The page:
Objectives

The purpose of this lab is to gain familiarity with simple L-system grammars and how we can use them to represent visual shapes. L-systems were designed to allow computer scientists and biologists to model plants and plant development. As with the last few collage labs, we'll represent an L-system as a list of items and enable reading L-systems from a file using a simple syntax.

L-Systems: An Introduction

Why

The fundamental concepts we'll be implementing in the next several labs are based on a set of techniques described in the book 'The Algorithmic Beauty of Plants'. You can download the entire book from the algorithmic botany site, if you're interested in learning more. The algorithms in the book have proven very successful in modeling plant life and form the basis for commercial plant modeling systems that are used in computer graphics special effects.

How

The overall concept of the book is that we can represent real plants and how they grow using strings and rules for manipulating them. The theoretical procedure for generating and manipulating the strings is called an L-system, or Lindenmayer-system.

When modeling plants, we can treat each character in the string as equivalent to a physical aspect of a plant. A forward line is like a stem, and a right or left turn is like a junction where a branch forms and grows outwards. In fact, the whole book uses turtle graphics to create models of plants from strings and rules about how to manipulate the strings.

Fortunately, the past several labs have given you the knowledge to build a system that can implement this idea. This project will walk you through the process of building a system that can create some simple plant models, as well as other interesting geometric shapes.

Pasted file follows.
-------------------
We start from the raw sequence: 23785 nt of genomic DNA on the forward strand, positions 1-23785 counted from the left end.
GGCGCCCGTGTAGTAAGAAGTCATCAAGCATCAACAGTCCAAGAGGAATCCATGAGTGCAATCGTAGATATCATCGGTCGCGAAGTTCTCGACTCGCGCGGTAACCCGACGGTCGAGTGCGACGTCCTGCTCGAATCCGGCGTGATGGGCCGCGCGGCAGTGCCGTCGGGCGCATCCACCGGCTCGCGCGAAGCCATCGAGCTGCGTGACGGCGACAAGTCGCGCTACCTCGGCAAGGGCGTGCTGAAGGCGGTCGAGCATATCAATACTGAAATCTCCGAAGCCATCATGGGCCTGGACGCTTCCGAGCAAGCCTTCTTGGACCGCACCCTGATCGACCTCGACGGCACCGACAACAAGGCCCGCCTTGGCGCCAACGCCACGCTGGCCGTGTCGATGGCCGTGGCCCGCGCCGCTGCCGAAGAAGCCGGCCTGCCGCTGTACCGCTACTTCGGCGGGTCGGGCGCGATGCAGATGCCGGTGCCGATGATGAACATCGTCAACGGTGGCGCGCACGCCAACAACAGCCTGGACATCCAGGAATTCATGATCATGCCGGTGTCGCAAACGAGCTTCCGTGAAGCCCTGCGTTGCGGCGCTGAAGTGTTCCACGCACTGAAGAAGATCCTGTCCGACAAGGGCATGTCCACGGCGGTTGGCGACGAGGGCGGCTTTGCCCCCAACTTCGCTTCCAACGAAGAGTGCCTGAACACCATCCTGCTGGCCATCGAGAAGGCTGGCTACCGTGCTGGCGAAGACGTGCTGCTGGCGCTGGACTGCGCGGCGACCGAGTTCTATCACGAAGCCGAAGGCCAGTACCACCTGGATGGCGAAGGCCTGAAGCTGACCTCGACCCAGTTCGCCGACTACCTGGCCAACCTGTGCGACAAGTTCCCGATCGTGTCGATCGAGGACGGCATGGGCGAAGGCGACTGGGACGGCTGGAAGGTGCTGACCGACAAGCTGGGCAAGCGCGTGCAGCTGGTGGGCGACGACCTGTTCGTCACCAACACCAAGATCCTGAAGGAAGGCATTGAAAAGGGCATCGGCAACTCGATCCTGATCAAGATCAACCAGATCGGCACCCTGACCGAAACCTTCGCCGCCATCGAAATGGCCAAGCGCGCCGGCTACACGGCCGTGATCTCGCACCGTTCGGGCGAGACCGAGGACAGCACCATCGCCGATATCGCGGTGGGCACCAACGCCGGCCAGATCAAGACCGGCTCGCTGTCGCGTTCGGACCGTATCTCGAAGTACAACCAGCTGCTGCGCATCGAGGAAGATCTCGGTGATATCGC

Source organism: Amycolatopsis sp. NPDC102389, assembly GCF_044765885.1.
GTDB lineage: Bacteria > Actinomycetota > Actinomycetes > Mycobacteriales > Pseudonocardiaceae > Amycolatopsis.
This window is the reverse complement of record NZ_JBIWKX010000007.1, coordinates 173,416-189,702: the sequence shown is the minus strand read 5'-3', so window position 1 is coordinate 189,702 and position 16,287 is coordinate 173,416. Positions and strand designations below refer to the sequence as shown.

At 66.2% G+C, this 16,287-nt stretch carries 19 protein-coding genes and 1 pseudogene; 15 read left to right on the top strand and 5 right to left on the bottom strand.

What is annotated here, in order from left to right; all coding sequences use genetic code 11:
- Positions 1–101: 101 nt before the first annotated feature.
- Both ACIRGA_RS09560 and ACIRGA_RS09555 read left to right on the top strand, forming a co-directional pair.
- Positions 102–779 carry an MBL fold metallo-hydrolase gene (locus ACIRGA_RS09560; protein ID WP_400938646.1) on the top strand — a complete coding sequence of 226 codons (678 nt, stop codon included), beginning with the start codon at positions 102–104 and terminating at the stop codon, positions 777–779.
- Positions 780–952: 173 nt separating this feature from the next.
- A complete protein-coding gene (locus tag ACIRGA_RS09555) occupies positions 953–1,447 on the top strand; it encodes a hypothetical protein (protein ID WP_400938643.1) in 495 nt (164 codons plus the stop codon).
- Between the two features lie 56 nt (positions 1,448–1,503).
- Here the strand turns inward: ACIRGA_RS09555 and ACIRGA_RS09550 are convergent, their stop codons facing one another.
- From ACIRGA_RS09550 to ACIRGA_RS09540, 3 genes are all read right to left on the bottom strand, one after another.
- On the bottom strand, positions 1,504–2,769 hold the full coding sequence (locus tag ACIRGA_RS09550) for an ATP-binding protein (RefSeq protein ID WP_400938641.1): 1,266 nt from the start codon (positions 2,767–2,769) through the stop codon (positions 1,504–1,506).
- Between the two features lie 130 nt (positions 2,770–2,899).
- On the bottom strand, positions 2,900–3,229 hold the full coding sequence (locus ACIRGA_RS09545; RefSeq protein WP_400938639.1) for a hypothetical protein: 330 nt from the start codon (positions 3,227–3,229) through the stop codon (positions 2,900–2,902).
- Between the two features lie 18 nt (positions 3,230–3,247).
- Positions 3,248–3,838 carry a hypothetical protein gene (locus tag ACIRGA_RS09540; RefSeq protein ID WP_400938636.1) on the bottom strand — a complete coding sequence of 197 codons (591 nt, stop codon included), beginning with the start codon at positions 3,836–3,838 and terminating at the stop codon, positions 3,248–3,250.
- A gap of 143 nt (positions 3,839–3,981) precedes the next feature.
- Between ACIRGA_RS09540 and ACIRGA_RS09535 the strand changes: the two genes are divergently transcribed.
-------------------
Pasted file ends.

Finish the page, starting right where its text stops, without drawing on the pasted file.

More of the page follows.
L-System Building Blocks

An L-system has three parts:

  1. An alphabet of characters
  2. A base string
  3. One or more replacement rules that substitute a new string for a character in the old string.

The characters we're going to include in our alphabet are as follows:

An Example

To give a concrete example, consider the following L-system:

The way to apply a rule is to simultaneously replace all cases of the left side of the rule in the base string with the right side of the rule. If the process is repeated, the string will continue to grow, as shown below.

F
-F+F-F
--F+F-F+-F+F-F--F+F-F
---F+F-F+-F+F-F--F+F-F+--F+F-F+-F+F-F-Y---F+F-F+-F+F-F--F+F-F

Tasks

In this lab we're going to create two files: lsystem.py and turtle_interpreter.py. The L-system file will contain all of the functions necessary to read an L-system from a file and generate a string from the L-system rules. The turtle_interpreter file will contain the code required to convert a string into a sequence of turtle commands. The two files will be completely separate; the L-system file will not know anything about graphics, and the turtle_interpreter file will not know anything about L-systems. For the project you'll use both files to create an image that contains shapes built from L-system strings.

Setup

Create a working directory for project 7 on your personal volume (e.g. project7). Then begin a new python file called lsystem.py. In addition to the usual fileheader information (your name, the date, and a description of the project), include version 1 as a comment at the top of your file. We will be editing our L-system file for each of the next 4 weeks, so having a version number at the top of your file will be important.

lsystem.py

The goal is to be able to read an L-system from a file and generate strings defined by the base string and the rules. First, we should examine the necessary components of an L-system and determine how to store them in a variable. The L-system requires two pieces of information: the base string and the list of rules. A simple method of storing this information is in a list with two items: the first item is the base string, the second item is a list of 2-element lists (the rules). For example, an L-system with the base 'F-F-F-F' and a rule 'F' -> 'FF-F+F-F-FF' would have this form in memory:

['F-F-F-F', [ [ 'F', 'FF-F+F-F-FF' ] ] ]

We will write five functions to make it easy to create an internal representation of an L-system and to make it easy to change or access its components. They will be: